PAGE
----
Reassembled for an initial morphological inspection in a satisfactorily accurate, supine anatomic position, the mummy manifested an eye-catching unilateral gryposis of the left hand, absent in the contralateral limb (Figure [B] and [C]). Additionally, the left hand seems to show a rather striking degree of contracture of the tendons of the dorsum of the hand.
[entry: c. 6r; 20 settembre 1749; Figure [D, E]]: «[…] Eccl.ia Paro.lis S. Laurentii in Monte […] vacaverit, et vacat ad praesens p.r dimissionem, seu renunciationem causa adversae valetudinis R.di D. Io: Archangeli ultimi illius Curati ob morbum apopleticum […]»[translation: «[…] The Parish of San Lorenzo in Monte […] has been vacant and is vacant at present because of the resignation, or renunciation, of the last curate, the Reverend don Giovanni Arcangeli, as a result of his poor health caused by an apoplectic illness […]».14
[entry: c. 2r; 25 settembre 1749]: «[…] R.D. Blasius Arcangeli Presbiter. Ariminen. Diocesis […] per Curam Animarum Ecclesiae S. Laurentij in M.te ob dimissione facta a R.D. Ioanne Archangeli causa suae indispositionis, et malae valetudinis […]»[translation: «[…] The Reverend Biagio Arcangeli, presbyter of the Diocese of Rimini […] for the care of the souls of the Church of San Lorenzo in Monte because of the resignation of the Reverend Giovanni Arcangeli on account of his infirmity and poor health […]».14
Discussion and Conclusion
The documentary evidence clearly indicates that don Giovanni Arcangeli experienced a stroke (apoplectic illness) some time before the writing of the diocesan notes of September 1749, leaving no doubt on its interpretation because that medical condition had already been thoroughly understood and described by then. Moreover, the priest having died at 73, an occurrence of stroke in a patient approaching—or already in—his 7th decade of his life would not have been unlikely in the 18th century.1
The documents themselves establish a causal link between this stroke and a worsening of the parson’s health. The severity of his problems may be reasonably interpreted as a major disability because he was unable to persevere in his position in the church, which subsequently fell to his nephew Biagio Arcangeli (who commissioned of the epitaph mentioned above). Poststroke disability may include a series of medical complications such as pneumonia, thromboembolism, depression, cardiac and musculoskeletal problems, and so on.15 Any one of these conditions may well have caused his decline and contributed ultimately to his death. Notably, one of the incapacitating outcomes of stroke is upper limb paralysis.16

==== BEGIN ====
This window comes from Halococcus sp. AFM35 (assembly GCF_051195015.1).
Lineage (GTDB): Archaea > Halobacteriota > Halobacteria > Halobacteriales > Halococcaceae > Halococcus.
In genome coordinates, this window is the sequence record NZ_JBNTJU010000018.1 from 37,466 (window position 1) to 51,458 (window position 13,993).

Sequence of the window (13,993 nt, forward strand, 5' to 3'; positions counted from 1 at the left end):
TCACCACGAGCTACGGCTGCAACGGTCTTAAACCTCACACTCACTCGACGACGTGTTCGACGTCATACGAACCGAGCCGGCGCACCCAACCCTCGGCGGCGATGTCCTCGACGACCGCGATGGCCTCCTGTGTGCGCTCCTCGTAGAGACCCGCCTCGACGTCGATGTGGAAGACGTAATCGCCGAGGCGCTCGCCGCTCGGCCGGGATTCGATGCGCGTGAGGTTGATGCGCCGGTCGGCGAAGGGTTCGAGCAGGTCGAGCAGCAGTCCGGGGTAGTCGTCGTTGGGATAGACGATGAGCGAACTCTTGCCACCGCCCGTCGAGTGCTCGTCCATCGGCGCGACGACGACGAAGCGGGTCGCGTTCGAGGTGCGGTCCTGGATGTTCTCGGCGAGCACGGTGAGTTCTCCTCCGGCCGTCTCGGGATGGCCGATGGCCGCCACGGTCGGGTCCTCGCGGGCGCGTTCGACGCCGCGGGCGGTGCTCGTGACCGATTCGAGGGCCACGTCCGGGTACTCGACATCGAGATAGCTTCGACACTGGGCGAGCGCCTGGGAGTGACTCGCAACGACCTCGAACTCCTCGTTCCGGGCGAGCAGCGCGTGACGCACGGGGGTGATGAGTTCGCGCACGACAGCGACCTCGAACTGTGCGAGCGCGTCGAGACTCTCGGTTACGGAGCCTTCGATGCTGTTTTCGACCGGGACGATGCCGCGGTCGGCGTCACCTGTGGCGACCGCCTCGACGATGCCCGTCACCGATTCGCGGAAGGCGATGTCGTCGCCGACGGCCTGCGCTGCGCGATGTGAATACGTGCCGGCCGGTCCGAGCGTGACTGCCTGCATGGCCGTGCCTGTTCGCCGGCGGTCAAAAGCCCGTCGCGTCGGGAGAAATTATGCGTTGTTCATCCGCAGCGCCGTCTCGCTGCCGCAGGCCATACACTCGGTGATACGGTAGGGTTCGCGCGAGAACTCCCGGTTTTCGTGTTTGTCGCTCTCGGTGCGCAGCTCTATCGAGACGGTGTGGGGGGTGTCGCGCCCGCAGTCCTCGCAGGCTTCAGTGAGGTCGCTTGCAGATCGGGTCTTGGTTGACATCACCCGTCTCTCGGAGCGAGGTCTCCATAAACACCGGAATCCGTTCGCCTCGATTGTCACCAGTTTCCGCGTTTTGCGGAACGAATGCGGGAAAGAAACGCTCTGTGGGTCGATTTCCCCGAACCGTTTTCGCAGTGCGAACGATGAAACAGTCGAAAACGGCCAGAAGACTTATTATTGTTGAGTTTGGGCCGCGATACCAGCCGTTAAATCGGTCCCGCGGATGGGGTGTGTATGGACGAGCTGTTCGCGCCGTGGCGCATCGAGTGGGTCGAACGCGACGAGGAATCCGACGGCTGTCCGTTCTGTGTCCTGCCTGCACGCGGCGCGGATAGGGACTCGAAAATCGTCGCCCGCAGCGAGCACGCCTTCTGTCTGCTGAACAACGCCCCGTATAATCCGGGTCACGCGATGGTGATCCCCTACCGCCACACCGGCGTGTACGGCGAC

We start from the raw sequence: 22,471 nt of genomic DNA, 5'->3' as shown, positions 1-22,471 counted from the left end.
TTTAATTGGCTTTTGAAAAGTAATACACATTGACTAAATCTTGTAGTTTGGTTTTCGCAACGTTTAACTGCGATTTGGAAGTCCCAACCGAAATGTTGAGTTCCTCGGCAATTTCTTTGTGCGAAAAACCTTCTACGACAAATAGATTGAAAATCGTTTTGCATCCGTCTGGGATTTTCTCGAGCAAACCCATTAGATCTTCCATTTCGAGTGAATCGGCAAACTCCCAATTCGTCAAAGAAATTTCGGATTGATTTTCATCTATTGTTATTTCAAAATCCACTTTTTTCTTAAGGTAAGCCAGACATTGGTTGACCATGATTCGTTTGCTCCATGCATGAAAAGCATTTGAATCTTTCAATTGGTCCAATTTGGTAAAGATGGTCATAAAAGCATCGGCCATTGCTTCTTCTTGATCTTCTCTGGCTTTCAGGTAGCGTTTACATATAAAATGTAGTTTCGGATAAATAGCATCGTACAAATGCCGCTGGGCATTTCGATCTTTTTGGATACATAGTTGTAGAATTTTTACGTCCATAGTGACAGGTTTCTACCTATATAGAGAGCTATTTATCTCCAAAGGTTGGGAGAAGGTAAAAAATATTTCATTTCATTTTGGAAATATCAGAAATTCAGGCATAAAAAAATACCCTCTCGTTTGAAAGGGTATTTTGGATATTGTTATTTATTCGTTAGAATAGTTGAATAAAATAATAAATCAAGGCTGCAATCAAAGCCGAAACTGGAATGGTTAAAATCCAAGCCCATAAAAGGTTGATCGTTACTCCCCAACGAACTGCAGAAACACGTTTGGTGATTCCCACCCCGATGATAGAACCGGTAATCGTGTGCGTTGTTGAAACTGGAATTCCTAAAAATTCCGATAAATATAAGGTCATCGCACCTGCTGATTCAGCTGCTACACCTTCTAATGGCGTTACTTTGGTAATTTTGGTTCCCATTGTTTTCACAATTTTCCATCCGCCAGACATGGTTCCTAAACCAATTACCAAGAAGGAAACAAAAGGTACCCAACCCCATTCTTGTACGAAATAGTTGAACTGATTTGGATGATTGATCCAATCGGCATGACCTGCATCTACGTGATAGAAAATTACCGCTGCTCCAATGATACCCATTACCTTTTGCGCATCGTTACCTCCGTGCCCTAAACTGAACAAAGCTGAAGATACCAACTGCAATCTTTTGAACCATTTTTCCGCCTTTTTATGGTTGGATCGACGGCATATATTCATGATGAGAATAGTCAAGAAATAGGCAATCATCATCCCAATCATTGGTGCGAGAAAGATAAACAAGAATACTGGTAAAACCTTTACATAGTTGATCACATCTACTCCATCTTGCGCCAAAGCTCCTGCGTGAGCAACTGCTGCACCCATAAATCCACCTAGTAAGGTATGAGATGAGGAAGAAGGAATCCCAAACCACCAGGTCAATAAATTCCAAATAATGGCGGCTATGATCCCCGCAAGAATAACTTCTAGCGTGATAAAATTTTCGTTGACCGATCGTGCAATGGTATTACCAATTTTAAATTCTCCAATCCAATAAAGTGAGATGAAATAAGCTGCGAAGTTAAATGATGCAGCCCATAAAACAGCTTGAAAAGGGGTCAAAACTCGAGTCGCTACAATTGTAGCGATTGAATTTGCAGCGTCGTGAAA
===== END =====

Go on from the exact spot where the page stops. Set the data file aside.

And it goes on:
The striking degree of monolateral gryposis of the mummy’s left hand seems to be higher than that of the typical rigor mortis seen in cadavers and ancient mummified bodies; importantly, the contralateral hand lacks any such alteration. Thus, it is sensible to hypothesize that this modification occurred intravitam, rather than postmortem. Although it may be too much of an interpretative leap to speak confidently of monoplegia because the desiccation of the muscular substance in the upper and lower limb complicates the certain exclusion of hemiplegia, the patent contracture of the hand, substantiated by the documented evidence of stroke in this patient, and the absence of any mention of pre-existing deformities reasonably lead to the proposal of this case as the oldest multidisciplinarily demonstrated palaeopathological example of stroke.
Planned future radiological, histological, and genetic analyses on don Giovanni Arcangeli’s mummified remains may further corroborate this diagnosis. Even at this early stage, however, this unique case clearly shows that an intelligent blending of hard biological evidence and historical documentation can significantly improve retrospective diagnostics, thus elucidating the history of diseases.
We wish to thank the Mäxi Foundation (Switzerland) and the Cogito Foundation (Switzerland) and the Associazione Riminese per la Ricerca Storica e Archeologica (Italy) for supporting this research. Special thanks go to the Rimini Diocesan Archive (Rimini, Italy) for allowing the reproduction of the discussed document. We also thank Owen Burke (Aylesbury, UK) and Dr Patrick E. Eppenberger (Institute of Evolutionary Medicine, University of Zurich, Zurich, Switzerland) for helping with the graphics and carefully editing the article.
Sources of Funding
This study was supported by the Mäxi Foundation and the Cogito Foundation (Switzerland). No grant numbers are applicable.
The opinions expressed in this article are not necessarily those of the editors or of the American Heart Association.
- © 2017 American Heart Association, Inc.